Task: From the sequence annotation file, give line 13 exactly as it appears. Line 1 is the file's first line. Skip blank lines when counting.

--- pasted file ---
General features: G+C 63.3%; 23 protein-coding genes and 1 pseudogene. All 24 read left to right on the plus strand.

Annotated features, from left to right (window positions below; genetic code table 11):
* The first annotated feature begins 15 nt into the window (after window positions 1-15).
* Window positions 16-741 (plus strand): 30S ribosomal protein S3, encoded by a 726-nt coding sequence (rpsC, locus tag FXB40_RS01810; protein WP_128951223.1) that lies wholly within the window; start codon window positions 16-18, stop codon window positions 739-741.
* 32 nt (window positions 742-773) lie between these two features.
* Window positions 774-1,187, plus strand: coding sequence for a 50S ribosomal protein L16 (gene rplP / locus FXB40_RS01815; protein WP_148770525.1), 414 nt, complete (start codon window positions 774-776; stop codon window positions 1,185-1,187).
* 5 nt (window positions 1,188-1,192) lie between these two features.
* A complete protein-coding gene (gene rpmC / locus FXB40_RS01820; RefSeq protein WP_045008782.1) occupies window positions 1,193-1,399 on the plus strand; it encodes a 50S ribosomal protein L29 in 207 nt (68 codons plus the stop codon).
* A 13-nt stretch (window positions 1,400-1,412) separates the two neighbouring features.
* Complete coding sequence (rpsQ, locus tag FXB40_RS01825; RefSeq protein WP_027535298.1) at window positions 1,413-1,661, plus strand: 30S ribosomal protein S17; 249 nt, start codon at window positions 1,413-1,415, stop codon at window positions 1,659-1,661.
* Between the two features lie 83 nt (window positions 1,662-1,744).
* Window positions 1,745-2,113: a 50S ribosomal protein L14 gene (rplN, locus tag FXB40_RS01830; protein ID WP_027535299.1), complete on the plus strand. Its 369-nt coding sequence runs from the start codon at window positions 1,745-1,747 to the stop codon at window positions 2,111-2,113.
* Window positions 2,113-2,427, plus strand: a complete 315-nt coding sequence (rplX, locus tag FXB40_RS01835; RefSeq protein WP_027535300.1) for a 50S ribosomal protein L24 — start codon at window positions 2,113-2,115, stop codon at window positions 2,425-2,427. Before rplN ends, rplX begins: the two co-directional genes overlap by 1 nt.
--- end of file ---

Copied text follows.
* Window positions 2,113-2,427, plus strand: a complete 315-nt coding sequence (rplX, locus tag FXB40_RS01835; RefSeq protein WP_027535300.1) for a 50S ribosomal protein L24 — start codon at window positions 2,113-2,115, stop codon at window positions 2,425-2,427. Before rplN ends, rplX begins: the two co-directional genes overlap by 1 nt.